It is a basic and an undeniable fact of social life that one form impressions of other people whom they encounter in the day-to-day lives. As a direct result of generations of theory and research on impression formation and person perception, investigators have learned a great deal about the way individuals process information to form beliefs and impressions of other people. Accordingly, there exists considerable knowledge about the antecedents of social beliefs. The practical implications of these reality-constructing consequences of social beliefs are considerable, both at the level of individual lives and at the level of society. This chapter highlights that the processes of social thought are intimately woven into the fabric of social interaction and interpersonal relationships. The events of the lives are very much a reflection of one's beliefs about other people in the social worlds. Finally, it is in this sense that beliefs can and do create reality.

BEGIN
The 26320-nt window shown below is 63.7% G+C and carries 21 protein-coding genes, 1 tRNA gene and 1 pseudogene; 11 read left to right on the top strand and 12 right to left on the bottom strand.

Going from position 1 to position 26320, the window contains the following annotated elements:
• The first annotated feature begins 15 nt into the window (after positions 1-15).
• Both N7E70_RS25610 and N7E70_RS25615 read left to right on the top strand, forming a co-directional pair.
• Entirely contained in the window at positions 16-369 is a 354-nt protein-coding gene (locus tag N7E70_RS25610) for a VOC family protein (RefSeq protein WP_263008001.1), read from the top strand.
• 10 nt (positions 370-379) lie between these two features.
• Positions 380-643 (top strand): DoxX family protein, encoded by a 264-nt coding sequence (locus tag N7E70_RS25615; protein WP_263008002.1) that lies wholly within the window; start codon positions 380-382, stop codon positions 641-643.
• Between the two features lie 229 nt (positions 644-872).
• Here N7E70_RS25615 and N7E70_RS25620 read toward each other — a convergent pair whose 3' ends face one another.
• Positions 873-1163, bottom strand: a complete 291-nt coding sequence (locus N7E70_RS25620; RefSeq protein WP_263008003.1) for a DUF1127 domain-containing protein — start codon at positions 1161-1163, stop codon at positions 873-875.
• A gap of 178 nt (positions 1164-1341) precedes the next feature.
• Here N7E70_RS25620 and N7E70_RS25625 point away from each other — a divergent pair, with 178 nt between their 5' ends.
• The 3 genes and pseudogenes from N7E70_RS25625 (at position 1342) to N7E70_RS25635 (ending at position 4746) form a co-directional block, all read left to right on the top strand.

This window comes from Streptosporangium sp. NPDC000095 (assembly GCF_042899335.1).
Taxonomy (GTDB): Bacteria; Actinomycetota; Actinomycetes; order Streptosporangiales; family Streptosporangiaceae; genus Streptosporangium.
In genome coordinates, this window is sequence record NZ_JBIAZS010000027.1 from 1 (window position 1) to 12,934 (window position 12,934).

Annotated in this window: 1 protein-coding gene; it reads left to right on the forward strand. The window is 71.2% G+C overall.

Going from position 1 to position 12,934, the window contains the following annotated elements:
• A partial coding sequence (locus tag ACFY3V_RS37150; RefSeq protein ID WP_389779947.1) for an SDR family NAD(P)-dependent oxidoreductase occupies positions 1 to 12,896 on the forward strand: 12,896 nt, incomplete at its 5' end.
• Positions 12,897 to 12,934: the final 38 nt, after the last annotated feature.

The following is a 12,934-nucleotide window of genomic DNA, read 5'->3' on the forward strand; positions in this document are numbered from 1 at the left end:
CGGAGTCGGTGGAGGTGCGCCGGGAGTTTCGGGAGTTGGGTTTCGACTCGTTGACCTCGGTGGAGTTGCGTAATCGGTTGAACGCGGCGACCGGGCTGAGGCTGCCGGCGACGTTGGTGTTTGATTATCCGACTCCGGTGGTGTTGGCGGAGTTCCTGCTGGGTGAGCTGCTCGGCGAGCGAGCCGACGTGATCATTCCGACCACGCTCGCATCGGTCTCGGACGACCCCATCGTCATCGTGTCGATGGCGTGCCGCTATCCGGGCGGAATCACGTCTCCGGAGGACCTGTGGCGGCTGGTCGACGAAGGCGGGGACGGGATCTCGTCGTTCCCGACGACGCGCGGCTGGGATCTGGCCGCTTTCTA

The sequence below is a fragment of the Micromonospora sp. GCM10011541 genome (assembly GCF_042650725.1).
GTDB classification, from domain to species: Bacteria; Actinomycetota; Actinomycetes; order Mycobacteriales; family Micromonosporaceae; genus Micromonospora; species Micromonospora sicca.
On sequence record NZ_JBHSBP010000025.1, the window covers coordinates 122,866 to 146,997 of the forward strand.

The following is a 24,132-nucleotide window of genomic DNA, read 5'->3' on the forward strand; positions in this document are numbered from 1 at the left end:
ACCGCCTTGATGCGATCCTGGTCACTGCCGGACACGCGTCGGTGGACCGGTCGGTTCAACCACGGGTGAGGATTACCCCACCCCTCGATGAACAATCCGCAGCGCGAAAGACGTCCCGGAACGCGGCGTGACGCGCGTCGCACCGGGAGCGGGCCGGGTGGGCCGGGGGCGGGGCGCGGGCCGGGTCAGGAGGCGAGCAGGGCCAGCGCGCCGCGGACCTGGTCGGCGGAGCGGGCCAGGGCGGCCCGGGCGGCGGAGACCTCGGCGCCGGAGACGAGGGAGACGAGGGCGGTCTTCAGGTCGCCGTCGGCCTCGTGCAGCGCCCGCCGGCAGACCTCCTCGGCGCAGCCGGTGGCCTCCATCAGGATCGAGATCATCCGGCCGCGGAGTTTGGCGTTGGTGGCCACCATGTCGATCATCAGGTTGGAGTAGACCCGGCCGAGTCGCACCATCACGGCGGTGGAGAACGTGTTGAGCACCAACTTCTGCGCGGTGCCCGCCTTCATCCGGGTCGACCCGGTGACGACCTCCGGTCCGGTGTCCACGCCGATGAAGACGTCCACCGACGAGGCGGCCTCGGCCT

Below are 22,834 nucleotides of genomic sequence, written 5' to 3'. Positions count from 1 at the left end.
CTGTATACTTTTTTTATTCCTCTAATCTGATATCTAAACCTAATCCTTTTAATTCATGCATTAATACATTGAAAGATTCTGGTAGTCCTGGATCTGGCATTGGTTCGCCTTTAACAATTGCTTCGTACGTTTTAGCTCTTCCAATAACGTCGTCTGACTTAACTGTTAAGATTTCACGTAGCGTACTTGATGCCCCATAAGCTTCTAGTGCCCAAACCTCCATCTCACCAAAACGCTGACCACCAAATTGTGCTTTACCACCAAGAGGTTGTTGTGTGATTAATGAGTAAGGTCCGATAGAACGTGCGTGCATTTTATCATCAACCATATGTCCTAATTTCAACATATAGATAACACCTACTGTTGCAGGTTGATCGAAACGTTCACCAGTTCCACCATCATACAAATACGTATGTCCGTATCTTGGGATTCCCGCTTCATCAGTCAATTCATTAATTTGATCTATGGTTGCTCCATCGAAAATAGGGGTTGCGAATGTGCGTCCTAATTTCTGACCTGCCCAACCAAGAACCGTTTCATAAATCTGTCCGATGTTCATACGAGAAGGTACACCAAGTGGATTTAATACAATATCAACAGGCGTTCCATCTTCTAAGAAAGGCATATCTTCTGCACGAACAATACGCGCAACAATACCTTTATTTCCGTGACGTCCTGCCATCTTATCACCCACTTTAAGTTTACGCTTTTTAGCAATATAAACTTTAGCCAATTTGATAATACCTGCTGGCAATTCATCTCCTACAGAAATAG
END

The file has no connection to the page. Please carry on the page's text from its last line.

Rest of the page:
Bibliographical noteFunding Information:
Research on the consequences of beliefs and the preparation of this manuscript have been supported by National Science Foundation Grants SOC 75-13872, BNS 77-11346, and BNS 82-07632 to Mark Snyder.